I find out I’m pregnant the first week of January. Grady is three years old and we’ve just celebrated the first Christmas where he seemed to understand the festivities. It has been fun and joyful and exhausting and now I’m holding a positive pregnancy test and daydreaming about next year’s Christmas as a family of four.
For three weeks we fluctuate between “what have we done?” and “look what we’ve done!” until I have my dating scan. I pick the private clinic over the hospital lab because calm music plays, the lights are dimmed, and soothing artwork hangs on the walls. I don’t realize until I’m walking down the hallway that the last time I had an ultrasound there was during the process of being diagnosed with cancer. Those walls with the soothing artwork in muted tones hold ghosts, for me and for others I’m sure of it, and another is added when the technician squints at the screen and says, “I don’t know what I’m looking at.”
January is the cruelest month in which to receive bad news. The sky is grey and suffocating, the rain cold and relentless. I stumble through each day in a fog, barely functioning beyond what’s necessary. Being told the pregnancy isn’t viable is heartbreaking. Carrying something that isn’t an embryo but is still a growing mass of cells, less than two years after cancer, is excruciating.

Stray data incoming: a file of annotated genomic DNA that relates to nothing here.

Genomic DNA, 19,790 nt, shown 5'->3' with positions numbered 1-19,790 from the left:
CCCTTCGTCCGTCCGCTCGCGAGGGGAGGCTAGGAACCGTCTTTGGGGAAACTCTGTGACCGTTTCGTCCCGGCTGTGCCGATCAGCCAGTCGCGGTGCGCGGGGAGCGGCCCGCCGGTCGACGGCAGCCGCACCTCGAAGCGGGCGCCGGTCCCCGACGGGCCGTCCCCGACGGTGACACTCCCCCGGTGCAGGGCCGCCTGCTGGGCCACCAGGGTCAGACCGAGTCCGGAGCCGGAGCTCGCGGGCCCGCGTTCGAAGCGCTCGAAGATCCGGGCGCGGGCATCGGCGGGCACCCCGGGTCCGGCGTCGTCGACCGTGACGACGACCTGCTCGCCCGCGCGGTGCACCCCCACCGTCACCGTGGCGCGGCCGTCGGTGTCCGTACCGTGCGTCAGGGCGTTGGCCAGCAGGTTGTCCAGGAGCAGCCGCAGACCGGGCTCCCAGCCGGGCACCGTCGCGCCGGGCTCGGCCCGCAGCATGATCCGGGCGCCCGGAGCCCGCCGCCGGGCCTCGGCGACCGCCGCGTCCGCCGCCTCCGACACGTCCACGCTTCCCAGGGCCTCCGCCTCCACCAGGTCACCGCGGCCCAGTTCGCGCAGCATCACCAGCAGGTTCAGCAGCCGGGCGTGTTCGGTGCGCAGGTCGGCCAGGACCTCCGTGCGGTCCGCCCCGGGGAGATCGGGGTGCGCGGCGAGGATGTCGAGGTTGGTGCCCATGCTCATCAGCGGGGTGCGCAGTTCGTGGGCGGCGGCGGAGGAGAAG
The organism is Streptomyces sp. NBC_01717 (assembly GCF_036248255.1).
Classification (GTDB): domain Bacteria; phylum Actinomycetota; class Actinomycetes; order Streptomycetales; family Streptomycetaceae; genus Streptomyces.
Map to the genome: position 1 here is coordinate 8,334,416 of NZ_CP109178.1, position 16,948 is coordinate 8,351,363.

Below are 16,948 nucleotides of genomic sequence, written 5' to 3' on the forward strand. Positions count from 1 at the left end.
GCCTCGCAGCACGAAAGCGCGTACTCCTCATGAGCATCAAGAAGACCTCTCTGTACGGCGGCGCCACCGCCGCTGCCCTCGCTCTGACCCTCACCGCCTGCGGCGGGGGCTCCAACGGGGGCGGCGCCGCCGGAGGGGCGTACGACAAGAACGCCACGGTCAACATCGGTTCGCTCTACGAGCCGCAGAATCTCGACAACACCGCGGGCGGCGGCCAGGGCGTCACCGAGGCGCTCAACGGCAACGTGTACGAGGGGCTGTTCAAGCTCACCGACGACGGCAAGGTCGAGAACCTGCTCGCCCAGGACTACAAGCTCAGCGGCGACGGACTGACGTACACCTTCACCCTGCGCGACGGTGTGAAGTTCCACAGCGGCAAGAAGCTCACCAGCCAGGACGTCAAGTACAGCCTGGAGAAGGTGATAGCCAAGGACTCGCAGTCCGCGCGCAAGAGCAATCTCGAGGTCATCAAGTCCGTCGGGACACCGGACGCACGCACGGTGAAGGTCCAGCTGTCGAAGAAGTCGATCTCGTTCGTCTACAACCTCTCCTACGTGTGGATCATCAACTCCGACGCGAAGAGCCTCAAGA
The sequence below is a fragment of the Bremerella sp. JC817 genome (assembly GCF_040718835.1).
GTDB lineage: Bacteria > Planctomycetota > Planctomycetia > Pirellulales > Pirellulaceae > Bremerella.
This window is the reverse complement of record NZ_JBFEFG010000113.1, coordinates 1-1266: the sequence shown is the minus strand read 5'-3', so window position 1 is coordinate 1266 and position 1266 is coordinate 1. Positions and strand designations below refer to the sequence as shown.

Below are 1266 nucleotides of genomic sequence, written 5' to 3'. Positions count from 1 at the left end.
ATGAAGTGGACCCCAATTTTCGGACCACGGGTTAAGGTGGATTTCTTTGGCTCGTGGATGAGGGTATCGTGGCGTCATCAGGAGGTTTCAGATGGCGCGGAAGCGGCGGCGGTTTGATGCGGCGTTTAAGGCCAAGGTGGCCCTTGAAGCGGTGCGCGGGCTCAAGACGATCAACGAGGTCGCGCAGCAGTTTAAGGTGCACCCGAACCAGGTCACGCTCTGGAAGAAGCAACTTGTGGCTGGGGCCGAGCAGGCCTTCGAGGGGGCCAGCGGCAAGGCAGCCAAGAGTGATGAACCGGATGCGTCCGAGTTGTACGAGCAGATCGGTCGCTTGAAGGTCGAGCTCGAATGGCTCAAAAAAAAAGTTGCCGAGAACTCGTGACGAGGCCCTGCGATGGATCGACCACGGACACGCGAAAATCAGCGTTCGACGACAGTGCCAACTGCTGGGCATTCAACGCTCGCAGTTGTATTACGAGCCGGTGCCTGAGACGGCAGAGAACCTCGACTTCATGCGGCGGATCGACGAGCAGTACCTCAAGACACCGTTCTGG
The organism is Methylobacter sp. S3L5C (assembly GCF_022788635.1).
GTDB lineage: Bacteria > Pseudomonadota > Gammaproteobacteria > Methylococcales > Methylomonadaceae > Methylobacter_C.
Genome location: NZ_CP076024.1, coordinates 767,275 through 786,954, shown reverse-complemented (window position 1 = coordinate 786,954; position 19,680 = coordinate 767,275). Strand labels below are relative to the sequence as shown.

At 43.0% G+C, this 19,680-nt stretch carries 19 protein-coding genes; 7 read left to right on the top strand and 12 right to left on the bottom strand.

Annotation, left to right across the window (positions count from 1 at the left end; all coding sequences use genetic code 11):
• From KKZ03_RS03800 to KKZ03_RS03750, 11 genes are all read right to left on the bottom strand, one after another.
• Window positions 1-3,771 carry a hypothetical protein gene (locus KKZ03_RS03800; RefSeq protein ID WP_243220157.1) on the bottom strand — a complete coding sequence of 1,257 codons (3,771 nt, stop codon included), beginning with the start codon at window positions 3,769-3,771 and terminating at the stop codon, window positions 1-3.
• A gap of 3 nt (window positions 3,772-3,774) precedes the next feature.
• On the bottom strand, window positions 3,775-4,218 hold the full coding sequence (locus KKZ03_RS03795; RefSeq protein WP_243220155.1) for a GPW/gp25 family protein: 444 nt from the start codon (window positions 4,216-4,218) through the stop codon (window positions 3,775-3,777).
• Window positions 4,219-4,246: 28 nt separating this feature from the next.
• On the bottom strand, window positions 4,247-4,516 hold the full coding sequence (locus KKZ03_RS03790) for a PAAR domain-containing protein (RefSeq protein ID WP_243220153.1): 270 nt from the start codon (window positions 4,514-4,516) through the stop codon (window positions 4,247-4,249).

I cry a lot. I think dark thoughts. I quickly descend down the doom spiral at the slightest provocation. It is January, and then it is February, and a month after being told something-but-not-a-baby is growing inside me, a month of blood tests every two days and internal ultrasounds every week, I have surgery to scrape out any evidence that my mass of not-a-baby ever existed. And then a week later I have another surgery to fix the results of the first surgery.
It is another month before my blood tests are clear of any trace of pregnancy hormones. March is as terrible as February, but in a different way. In March, I am in pain - both physically and mentally - but I am also empty.
I spend the first three months of 2015 convinced that I will not survive. The pain, the mental anguish, the uncertainty, is all too much. I am surrounded by love and support, people show up for me in a hundred different ways, I have accessible, high-quality medical care, and mental health support, all the things anyone who is going through a tough time could possibly ask for, and still I struggle.
I spend a lot of time looking out the window at the bleak landscape in front of me - dirty puddles of freezing rainwater, piles of mud where the garden once was, and not a single green thing in sight. I start to meditate, sort of, in my own way. I stare at the garden and try to clear my mind of the hurricane of anxiety and sadness, and whisper the word “bloom.” Some days it is a plea, some days it’s more like a command. Most of the time it is just my own version of “om.”
My therapist suggests I do something to honour my not-a-baby, like buy a piece of jewellery or plant a tree, to bring closure and peace. I decide to plant a cherry blossom tree. One of the first signs of spring in BC is the arrival of the pale pink blossoms; when winter feels interminable and the grey feels like it is here to stay, the cherry blossom tree in my garden will be a reminder that there is renewal and there is light and hope blooms.